Total Pageviews

Tuesday, February 5, 2013

Between Revolution and Reform

  The J S Verma Committee report is being hailed as the Magna Carta of women’s empowerment. Breathtakingly comprehensive in its approach, it encompasses all aspects of gender based violence and harassment- from garden variety misdemenour to aggravated  rape  - that women are subject to, qua women .The UN has declared it to be a forward looking document, and no one who has read it in its entirety can fail to notice the revolutionary fervor of the proposals. 
But, “revolution” as Bernard   Shaw said, “does not end tyranny; it merely shifts the burden to other shoulders.” My hunch is that some of the proposals are so drastic that men in uniform have some very genuine reasons to be worried about. The report which is at pains to debunk the stereotyping of women happily accepts the stereotype about men in uniform. It is true that some men in uniform commit rape- as indeed other men do - but it cannot be raised to a universal rule of perception.  
So penetrating and so far reaching is the stern gaze of the report that even after inserting a new section for enhanced punishment  for  custodial rape, the  new section 376 F Offence of breach of command responsibility,  recommends incarceration for those in command  of these men.

“Whoever being a public servant in command control or supervision of the police force or armed forces,……….fails to exercise control over persons under his or her command, control or supervision and as a result of such failure offences under sections (from eve teasing to aggravated rape)   are committed by persons under his or her command control and supervision shall be guilty of the breach of command responsibility, where
Such public servant knew or should have known owing to the circumstances that the men under his control, command or supervision would commit such offence,
Such public servant failed to take necessary or reasonable measures to prevent or repress the commission of such an offence.

. Any police or armed force organization is hierarchical in structure and the control and command of the force is mediated through various levels of functionaries. In case of Police, the ultimate control, supervision and command vests with the state government.  So if a Jawan commits rape in a remote field situation will the section commander be hauled up or will it be platoon commander or would the DG along with the whole ensemble be condemned?. Men in uniform, apart from death on active duty, will now be exposed to another occupational hazard - the disgraceful prospect of imprisonment for  up to 10 years for  “passive rape”.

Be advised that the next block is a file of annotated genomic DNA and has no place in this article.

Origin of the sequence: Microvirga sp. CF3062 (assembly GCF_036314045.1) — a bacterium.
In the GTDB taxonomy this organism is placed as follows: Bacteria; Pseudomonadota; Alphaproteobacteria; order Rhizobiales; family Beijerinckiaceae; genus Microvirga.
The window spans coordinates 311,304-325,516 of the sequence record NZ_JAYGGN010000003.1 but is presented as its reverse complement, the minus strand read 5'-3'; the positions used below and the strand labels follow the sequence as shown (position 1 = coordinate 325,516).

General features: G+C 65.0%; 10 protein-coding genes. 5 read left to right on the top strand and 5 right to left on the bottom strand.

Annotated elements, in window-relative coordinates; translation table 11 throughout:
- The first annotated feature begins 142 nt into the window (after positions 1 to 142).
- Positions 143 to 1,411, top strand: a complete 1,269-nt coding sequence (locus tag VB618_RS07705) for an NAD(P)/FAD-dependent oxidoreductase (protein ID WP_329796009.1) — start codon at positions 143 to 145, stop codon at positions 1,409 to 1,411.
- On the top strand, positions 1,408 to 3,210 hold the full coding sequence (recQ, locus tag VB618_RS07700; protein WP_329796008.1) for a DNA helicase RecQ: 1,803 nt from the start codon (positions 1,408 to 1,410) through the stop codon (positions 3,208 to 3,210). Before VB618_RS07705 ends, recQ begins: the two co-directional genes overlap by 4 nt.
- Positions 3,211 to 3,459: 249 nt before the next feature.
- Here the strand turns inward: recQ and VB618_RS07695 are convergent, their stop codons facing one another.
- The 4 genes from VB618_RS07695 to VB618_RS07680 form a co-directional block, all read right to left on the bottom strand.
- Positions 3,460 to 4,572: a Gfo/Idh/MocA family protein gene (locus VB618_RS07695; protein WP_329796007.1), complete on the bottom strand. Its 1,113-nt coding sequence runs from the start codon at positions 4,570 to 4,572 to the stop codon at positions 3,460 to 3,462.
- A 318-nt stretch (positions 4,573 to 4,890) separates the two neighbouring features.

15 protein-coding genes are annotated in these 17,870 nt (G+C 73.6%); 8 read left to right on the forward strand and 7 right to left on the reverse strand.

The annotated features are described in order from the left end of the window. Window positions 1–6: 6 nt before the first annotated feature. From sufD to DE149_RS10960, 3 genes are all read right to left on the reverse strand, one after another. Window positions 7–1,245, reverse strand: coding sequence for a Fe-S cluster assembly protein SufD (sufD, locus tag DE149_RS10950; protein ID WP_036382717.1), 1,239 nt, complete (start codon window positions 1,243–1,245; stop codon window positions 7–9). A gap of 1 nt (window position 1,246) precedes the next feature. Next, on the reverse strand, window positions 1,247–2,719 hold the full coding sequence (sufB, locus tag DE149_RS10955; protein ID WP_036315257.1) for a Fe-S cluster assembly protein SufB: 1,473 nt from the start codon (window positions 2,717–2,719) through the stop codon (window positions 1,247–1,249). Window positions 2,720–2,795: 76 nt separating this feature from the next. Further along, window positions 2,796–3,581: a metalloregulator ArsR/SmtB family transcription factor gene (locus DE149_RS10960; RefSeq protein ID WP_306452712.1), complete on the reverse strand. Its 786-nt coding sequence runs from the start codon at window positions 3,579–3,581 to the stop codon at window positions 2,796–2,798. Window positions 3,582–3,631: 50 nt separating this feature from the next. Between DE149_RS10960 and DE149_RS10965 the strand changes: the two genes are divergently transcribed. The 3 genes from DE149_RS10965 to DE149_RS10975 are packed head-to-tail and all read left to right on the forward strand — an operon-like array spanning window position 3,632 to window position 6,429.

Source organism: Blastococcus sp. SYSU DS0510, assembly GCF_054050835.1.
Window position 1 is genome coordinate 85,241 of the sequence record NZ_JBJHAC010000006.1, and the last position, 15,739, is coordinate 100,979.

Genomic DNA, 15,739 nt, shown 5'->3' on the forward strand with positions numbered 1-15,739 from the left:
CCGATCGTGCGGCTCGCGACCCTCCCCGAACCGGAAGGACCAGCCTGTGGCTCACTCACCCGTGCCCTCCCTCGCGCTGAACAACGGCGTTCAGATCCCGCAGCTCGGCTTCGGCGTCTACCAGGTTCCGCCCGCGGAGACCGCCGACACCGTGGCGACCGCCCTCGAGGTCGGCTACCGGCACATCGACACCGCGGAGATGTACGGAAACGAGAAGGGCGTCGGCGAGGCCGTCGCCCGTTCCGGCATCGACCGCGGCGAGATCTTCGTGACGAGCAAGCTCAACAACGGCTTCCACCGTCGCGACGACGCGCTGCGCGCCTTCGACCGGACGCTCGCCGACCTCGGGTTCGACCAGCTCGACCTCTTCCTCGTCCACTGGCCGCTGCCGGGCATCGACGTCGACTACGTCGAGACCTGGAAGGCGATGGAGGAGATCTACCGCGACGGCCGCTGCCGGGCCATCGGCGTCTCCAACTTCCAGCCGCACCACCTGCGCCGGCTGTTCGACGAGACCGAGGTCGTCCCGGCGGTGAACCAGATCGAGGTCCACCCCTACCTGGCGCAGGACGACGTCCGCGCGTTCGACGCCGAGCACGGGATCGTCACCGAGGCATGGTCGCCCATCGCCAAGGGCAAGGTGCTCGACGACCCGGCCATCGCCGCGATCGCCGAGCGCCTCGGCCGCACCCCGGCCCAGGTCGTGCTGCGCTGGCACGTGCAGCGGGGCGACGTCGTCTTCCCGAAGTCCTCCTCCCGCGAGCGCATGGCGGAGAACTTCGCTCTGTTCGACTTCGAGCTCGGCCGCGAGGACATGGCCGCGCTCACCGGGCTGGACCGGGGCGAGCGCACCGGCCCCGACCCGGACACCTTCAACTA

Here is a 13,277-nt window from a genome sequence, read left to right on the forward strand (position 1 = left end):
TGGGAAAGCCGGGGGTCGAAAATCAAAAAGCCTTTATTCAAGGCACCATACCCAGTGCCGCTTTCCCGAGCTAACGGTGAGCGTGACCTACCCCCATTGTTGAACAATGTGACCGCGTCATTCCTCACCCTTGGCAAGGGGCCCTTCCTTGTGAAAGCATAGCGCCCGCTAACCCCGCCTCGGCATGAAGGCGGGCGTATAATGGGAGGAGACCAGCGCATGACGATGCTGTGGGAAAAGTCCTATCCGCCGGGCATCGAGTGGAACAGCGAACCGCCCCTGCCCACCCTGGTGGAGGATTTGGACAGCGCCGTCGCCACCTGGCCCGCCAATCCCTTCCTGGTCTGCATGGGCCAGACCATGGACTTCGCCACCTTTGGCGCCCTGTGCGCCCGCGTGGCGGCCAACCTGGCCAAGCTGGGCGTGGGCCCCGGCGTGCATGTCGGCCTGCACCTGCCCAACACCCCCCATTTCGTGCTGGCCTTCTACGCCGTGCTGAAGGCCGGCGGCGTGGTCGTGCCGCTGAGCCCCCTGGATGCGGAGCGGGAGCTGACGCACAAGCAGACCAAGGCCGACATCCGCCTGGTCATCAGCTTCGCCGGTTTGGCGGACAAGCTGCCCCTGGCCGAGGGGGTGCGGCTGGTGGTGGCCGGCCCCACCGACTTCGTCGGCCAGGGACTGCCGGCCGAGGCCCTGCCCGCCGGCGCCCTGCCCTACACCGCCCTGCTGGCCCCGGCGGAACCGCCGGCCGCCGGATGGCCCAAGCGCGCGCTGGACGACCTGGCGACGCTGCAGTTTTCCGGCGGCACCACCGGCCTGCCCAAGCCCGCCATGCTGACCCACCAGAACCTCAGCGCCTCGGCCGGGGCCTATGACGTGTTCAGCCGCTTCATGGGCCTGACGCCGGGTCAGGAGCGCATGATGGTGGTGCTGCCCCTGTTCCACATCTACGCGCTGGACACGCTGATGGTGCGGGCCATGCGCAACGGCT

Conventionally, any crime must satisfy the twin requirements of a criminal act (actus reus), and criminal intent (mens rea) but in the instant case the mere incidence of the crime incriminates the command structure. Perhaps the omission to “prevent or repress” rape itself qualifies as actus reus. As everyone knows the crime of rape needs no preparation and the culprit can commit this crime with utmost frugality- anywhere, any place, any time. So what are the symptoms to watch for? What circumstance or season is most conducive for encouraging rapist tendencies in men in uniform and does it affect everyone equally? Is there a calculus for anticipating criminal behavior, a predictive theory at the disposal of the officer in command to “take necessary or reasonable measures to prevent or repress the commission of such an offence?”

The introduction of vicarious liability in a criminal offence is in itself a bit of a rarity but why should not the same underlying principle be applied uniformly and to other sections of society  as well? If a student commits rape on the campus or a sportsman commits rape in sporting arena, or minor sons indulge in such acts in domestic settings why should not teachers, captains, fathers and others be made similarly responsible After all parental authority or the authority of a teacher or a captain is no less compelling.

 It will be germane to the discussion to review our experience with section 304 B of the IPC enacted in to specifically combat the dowry deaths in the aftermath of a spurt of   reports of dowry deaths.  Over the years along with genuine cases of dowry deaths thousands of malicious cases have been reported and as many numbers of innocent relatives of the bridegroom have languished in jails. Such was the mental climate that police seldom exonerated people once their name figured in the FIR and the judges were equally parsimonious in granting bail. The whole criminal adjudication system seemed to have taken a vigilantist hue. Happily the courts have become more liberal and the police more circumspect in the light of past experience. Happier still the social evil of dowry has taken a drastically downward trend. Not because of the law but because boys and girls are increasingly choosing their spouses. Even where marriages are arranged the children insist on no dowry. In the meanwhile this experiment has irreparably shattered the lives of many, including old men and women.

 The atrocities against scheduled caste and tribes similarly   have not seen a radical decline because of the specific act.  But such egregious misuse has come to notice wherein an IG in a state police force, not satisfied with the vast disciplinary powers over his lowly subordinate, lodged a complaint against his orderly accusing him of having committed an atrocity against him under this act.
 The world is an unjust place for women no doubt,   but the  remedial measures  must not overlook the triad of culpability, legality and proportionality.You cannot run a  society solely by decrees , the  gradual change in  mental climate and  social ethos is a necessary accompaniment  to reforms  and that is  the surer  empowerment .